Calls for Australia to recognise state of Palestine intensify as Penny Wong refuses to commit to timeline

Foreign minister says decisions on recognising the state of Palestine are a ‘matter for government’ despite prior resolution from Labor national conferences

Palestinian advocates have called on the Australian government to honour its promises after Penny Wong declined to commit to a timetable for recognising Palestinian statehood.

On Thursday the foreign affairs minister acknowledged a lack of progress towards a two-state solution had consequences for the Palestinian people, but said she could not predict the future.

Distancing herself from the Labor party platform, Wong said any decisions on recognising Palestinian statehood would be “a matter for government”.

The Australia Palestine Advocacy Network said recognising the state of Palestine was “the easiest and simplest step this government can take to join the majority of the world’s nations and support a peaceful resolution”.

“Honouring their promise, and recognising the State of Palestine, is the least this Labor government can do,” the network’s president, Nasser Mashni, said.

“At a time when UN experts and the world’s leading human rights organisations are openly labelling Israel’s policies against Palestinians as the crime of apartheid, we would hope our government would be taking greater action in supporting the Palestinian people in their demand for justice.”

In 2018 and 2021, Labor’s national conference backed a resolution that “supports the recognition and right of Israel and Palestine to exist as two states within secure and recognised borders” and “calls on the next Labor government to recognise Palestine as a state”.

The resolutions said the party expected “that this issue will be an important priority for the next Labor government”.

But the Australian government “does not recognise the State of Palestine”, said Marc Innes-Brown, a first assistant secretary at the Department of Foreign Affairs and Trade.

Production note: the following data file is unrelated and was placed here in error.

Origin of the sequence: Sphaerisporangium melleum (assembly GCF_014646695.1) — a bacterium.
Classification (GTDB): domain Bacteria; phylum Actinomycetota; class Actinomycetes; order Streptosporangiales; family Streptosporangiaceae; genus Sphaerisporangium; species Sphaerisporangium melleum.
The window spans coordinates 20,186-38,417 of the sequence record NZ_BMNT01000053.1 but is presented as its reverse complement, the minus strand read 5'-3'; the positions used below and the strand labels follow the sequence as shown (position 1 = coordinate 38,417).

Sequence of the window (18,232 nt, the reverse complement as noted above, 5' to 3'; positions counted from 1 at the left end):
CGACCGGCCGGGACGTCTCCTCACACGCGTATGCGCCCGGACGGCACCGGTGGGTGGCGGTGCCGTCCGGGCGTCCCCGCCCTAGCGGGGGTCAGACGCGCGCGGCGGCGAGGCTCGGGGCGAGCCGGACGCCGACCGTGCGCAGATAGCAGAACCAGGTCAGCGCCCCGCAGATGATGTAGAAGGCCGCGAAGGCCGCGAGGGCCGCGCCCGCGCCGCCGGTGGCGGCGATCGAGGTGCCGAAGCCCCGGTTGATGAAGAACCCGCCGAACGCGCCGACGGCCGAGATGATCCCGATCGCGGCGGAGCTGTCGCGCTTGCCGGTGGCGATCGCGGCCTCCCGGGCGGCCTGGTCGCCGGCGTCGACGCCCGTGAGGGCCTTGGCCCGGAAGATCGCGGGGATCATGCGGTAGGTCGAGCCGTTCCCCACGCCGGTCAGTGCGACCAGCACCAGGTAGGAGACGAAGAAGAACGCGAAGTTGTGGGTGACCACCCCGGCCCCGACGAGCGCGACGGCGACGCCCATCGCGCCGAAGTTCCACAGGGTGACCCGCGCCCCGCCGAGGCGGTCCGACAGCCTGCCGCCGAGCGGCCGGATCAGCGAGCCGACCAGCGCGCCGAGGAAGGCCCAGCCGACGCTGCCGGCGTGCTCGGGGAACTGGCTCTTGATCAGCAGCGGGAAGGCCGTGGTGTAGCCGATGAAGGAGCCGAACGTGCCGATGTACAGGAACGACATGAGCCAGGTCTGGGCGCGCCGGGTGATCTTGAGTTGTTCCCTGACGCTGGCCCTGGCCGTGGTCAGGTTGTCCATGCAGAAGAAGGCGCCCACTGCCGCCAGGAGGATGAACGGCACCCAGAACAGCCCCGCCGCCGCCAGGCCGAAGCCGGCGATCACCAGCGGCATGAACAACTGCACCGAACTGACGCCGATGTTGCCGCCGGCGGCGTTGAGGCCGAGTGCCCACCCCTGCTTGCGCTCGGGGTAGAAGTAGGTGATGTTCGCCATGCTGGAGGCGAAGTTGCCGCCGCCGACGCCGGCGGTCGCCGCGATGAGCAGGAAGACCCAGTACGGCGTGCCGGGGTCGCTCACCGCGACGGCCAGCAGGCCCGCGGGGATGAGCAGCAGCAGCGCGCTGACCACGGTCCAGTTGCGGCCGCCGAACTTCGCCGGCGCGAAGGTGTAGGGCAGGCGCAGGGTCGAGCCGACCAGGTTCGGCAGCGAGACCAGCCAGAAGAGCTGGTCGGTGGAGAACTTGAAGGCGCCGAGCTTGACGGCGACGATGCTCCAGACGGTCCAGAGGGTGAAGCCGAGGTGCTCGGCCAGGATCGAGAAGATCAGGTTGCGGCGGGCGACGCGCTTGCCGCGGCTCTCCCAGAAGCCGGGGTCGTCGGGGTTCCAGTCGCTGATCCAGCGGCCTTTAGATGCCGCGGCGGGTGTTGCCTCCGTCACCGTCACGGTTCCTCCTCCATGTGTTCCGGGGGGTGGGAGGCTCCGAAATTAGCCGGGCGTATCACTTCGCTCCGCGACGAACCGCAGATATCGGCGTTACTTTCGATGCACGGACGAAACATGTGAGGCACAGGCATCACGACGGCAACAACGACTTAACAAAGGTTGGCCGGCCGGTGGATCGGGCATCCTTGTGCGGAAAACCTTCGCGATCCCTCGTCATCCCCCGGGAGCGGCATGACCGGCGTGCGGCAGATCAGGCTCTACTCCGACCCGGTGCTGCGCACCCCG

“We obviously acknowledge their future aspirations for statehood but we at this time do not recognise a state of Palestine,” Innes-Brown told a Senate estimates committee hearing on Thursday.

Wong said the government urged all sides to “resume negotiations towards a just and enduring two-state solution”.

When asked by the Coalition’s foreign affairs spokesperson, Simon Birmingham, whether the government’s stance on Palestinian statehood would remain unchanged during this three-year term, Wong replied: “You’re asking me to foresee the future.”

Attempting not to be locked into a position, Wong distinguished the platform endorsed by Labor party delegates from the Labor government’s position.

“The resolution that the Labor party has arrived at is an expression from the national conference about the will of the national conference but a recognition that this is a matter for government,” Wong said.

“Just as there are communities who feel deeply supportive – as the Labor party has been – of the establishment of the state of Israel and the right of Israel to live in security behind internationally recognised borders, there are also people who have a very strong view about the lack of progress towards a two-state solution and the consequences of that for the Palestinian people.”

The independent MP Andrew Wilkie commended the Australian government’s “reset” on the status of Jerusalem.

“But now we must also recognise Palestine, call for Israeli accountability in international courts, and compel Israel to allow Palestinians to have the most basic of rights, self-determination,” Wilkie told parliament on Thursday.

During the Senate hearing, Wong acknowledged shortcomings in the process the Albanese government followed to reverse the former Morrison government’s recognition of West Jerusalem as Israel’s capital.

Wong said the change in language on the Dfat website on 17 October was “a mistake” because it happened before government processes were completed. The change was reported by Guardian Australia the same day.

Cabinet fast-tracked the decision the next morning to avoid prolonged confusion about its position.

Wong said that meant “there was not the consultation and advice that would usually occur” including with Australia’s own ambassador to Israel, Paul Griffiths, who initially liked a tweet quoting the minister as saying the government’s position was unchanged.

Griffiths was called in to Israel’s foreign ministry hours later for the Israeli government to register what it called its “deep disappointment in the face of the Australian government’s decision resulting from shortsighted political considerations”.

Asked whether she always intended to make the announcement at that time, Wong said: “No. I don’t generally do things that way … I like to be a little more prepared.”

She added: “It’s pretty obvious there was no communications plan.”

Israel’s embassy in Australia was contacted for comment.


Daniel Hurst Foreign affairs and defence correspondent

The GuardianTramp

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